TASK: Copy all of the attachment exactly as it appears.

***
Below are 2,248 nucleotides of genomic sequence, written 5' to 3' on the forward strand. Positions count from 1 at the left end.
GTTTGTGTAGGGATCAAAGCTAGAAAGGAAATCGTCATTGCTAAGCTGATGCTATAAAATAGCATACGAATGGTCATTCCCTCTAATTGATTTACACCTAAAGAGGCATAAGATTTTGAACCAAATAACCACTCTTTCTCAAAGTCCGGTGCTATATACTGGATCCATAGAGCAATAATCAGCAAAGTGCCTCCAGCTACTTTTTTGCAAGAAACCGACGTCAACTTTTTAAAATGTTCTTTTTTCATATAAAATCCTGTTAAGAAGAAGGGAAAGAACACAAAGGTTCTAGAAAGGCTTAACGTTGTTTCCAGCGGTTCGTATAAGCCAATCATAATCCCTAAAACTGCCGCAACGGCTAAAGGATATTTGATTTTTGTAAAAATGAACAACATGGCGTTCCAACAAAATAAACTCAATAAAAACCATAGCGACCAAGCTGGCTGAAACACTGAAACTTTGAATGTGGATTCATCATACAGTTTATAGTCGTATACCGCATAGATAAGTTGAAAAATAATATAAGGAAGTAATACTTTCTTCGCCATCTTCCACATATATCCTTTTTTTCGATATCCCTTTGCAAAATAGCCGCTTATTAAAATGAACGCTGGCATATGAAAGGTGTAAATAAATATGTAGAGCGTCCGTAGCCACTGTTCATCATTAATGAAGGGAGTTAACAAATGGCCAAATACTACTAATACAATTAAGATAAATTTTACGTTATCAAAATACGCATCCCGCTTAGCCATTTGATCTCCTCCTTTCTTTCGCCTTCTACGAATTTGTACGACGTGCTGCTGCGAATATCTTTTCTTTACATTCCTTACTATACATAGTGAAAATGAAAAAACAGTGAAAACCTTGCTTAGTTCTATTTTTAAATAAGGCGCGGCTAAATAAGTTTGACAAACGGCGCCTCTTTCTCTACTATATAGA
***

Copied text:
Below are 2,248 nucleotides of genomic sequence, written 5' to 3' on the forward strand. Positions count from 1 at the left end.
GTTTGTGTAGGGATCAAAGCTAGAAAGGAAATCGTCATTGCTAAGCTGATGCTATAAAATAGCATACGAATGGTCATTCCCTCTAATTGATTTACACCTAAAGAGGCATAAGATTTTGAACCAAATAACCACTCTTTCTCAAAGTCCGGTGCTATATACTGGATCCATAGAGCAATAATCAGCAAAGTGCCTCCAGCTACTTTTTTGCAAGAAACCGACGTCAACTTTTTAAAATGTTCTTTTTTCATATAAAATCCTGTTAAGAAGAAGGGAAAGAACACAAAGGTTCTAGAAAGGCTTAACGTTGTTTCCAGCGGTTCGTATAAGCCAATCATAATCCCTAAAACTGCCGCAACGGCTAAAGGATATTTGATTTTTGTAAAAATGAACAACATGGCGTTCCAACAAAATAAACTCAATAAAAACCATAGCGACCAAGCTGGCTGAAACACTGAAACTTTGAATGTGGATTCATCATACAGTTTATAGTCGTATACCGCATAGATAAGTTGAAAAATAATATAAGGAAGTAATACTTTCTTCGCCATCTTCCACATATATCCTTTTTTTCGATATCCCTTTGCAAAATAGCCGCTTATTAAAATGAACGCTGGCATATGAAAGGTGTAAATAAATATGTAGAGCGTCCGTAGCCACTGTTCATCATTAATGAAGGGAGTTAACAAATGGCCAAATACTACTAATACAATTAAGATAAATTTTACGTTATCAAAATACGCATCCCGCTTAGCCATTTGATCTCCTCCTTTCTTTCGCCTTCTACGAATTTGTACGACGTGCTGCTGCGAATATCTTTTCTTTACATTCCTTACTATACATAGTGAAAATGAAAAAACAGTGAAAACCTTGCTTAGTTCTATTTTTAAATAAGGCGCGGCTAAATAAGTTTGACAAACGGCGCCTCTTTCTCTACTATATAGA